Then over a generation or two of time, many of Wagner’s followers vineyards were ripped out, and soon Frank’s vinifera were growing in their place. Catawbas and Niagara gave way to Chardonnay and Merlot.

The Old Debate Rises Anew

When I first started really tasting east coast wines I struggled with their choices of grapes, aware of the weather concerns and regional growing problems, but Chambourcin? Chancellor? Baco Noir? What were these grapes? I have to admit, however, that it struck me just as odd – who needs a Cabernet Franc from New Jersey (Silver Decoy and Hopewell Valley just cover your ears)?
I have even heard wine store owners themselves ask the question: "Without any disrespect, why do I need a new York Merlot or Cabernet Sauvignon, when I can get them from California and Chile, at better prices?" Thus is the east challenged.

Today, there is a rebirth, however slight, in hybrids. And there is a resurgence in interest in heirloom grapes and the new strains of clones coming from Minnesota and to a lesser extent Cornell.

As new regions emerge, they look for grapes to claim as their own, bringing a signature to the region. California has claimed big reds like Cabernet Sauvignon and Zinfandel, and Chardonnays. Washington and Oregon have claimed Pinot Noir. The Finger Lakes have Riesling, Gewurtztraminer and Cab Franc. Long Island, once known for chardonnay, now claims Merlot and Sauvignon Blanc. Even Virginia has established Norton and Viognier!

The northeast has long held Vidal Blanc as its own, especially in states such as Connecticut and Rhode Island and numerous other wineries. Sakonnet’s Vidal Blanc is as lovely a white table wine as I have had. The Hudson Valley is claiming Seyval Blanc as its signature white, but as of this writing, a consensus red wine of the region is still very much in the air…although Baco Noir seems to be making a case for itself.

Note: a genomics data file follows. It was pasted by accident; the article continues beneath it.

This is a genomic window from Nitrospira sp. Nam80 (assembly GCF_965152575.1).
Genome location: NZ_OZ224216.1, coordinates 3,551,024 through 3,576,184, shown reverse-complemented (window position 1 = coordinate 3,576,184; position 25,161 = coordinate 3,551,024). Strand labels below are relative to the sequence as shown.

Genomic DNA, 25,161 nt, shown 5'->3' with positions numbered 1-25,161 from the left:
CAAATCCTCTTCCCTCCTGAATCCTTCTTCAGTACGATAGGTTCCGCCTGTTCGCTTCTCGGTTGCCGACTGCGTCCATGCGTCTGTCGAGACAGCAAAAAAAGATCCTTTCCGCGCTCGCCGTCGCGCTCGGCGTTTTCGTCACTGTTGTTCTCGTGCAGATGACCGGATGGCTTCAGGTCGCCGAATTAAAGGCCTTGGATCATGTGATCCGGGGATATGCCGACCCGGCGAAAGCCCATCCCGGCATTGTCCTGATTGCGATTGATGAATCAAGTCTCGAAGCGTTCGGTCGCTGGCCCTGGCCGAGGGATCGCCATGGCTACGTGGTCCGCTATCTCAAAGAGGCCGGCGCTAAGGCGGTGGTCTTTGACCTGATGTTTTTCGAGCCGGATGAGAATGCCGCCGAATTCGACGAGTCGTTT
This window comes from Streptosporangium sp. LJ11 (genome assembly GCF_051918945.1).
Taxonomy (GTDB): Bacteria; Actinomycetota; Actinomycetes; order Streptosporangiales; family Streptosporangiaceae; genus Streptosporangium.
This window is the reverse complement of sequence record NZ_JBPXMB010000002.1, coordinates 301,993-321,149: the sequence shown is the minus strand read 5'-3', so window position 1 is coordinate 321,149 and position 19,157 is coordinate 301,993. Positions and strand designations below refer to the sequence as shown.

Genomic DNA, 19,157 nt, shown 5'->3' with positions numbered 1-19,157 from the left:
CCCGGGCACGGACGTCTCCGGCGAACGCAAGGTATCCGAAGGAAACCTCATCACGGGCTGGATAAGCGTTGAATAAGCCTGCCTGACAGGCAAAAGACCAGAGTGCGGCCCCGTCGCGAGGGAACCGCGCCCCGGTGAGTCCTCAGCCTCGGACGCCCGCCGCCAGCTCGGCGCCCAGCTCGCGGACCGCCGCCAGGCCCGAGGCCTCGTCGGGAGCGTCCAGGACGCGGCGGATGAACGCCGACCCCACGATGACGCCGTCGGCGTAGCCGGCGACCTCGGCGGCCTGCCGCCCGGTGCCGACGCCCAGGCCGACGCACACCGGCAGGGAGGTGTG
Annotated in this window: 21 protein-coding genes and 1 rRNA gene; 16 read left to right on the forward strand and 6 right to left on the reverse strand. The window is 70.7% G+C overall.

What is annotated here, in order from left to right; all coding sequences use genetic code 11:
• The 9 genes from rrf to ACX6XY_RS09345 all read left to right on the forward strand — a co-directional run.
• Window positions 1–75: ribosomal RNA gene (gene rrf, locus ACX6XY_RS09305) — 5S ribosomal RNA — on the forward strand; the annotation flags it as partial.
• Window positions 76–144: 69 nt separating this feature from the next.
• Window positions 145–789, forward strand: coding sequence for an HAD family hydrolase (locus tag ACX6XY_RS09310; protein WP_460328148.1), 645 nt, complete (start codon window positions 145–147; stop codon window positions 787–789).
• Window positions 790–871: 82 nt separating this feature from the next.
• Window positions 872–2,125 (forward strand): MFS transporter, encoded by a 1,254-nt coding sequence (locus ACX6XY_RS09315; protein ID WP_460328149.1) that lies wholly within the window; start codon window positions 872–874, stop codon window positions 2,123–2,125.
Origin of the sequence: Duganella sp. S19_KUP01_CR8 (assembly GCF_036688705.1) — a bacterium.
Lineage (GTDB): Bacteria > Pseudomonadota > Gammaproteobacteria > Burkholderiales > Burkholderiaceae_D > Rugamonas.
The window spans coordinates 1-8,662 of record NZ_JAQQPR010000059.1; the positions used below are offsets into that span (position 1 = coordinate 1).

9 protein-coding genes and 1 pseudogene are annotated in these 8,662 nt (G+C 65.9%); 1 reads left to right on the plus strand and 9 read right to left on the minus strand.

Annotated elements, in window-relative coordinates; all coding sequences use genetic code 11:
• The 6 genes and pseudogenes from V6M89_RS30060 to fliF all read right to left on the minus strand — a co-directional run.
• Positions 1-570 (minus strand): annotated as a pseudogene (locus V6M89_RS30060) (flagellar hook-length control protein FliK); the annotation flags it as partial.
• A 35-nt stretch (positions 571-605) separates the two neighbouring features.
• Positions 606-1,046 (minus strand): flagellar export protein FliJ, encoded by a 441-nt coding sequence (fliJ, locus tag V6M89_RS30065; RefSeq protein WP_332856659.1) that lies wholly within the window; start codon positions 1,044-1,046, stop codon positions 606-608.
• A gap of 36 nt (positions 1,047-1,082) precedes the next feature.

But as the burgeoning regions vie for a competitive place on the shelves as well as at festivals, and for marketing of a region or AVA, what grapes are out there to claim? Frontenac makes an excellent port. Many wineries in Minnesoata and Michigan are racing toward it. Many are scrambling for Noiret, but which region will claim it for its own? Dornfelder? Few have risen to the bait.

But what else is still out there? Pinot clones? Gamay clones? Cab franc clones? This is where heirloom grapes and older hybrids come into play. Chelois? DeChaunac? Chancellor? Leon Millot? Chambourcin? Some of these grapes did not fare well against more classic varietals in the past, but winemaking on the east coast has also improved immensely. What could be made of those grapes now? Could one of those grapes, or a meritage of those grapes be the winning ticket for some winery? Some region?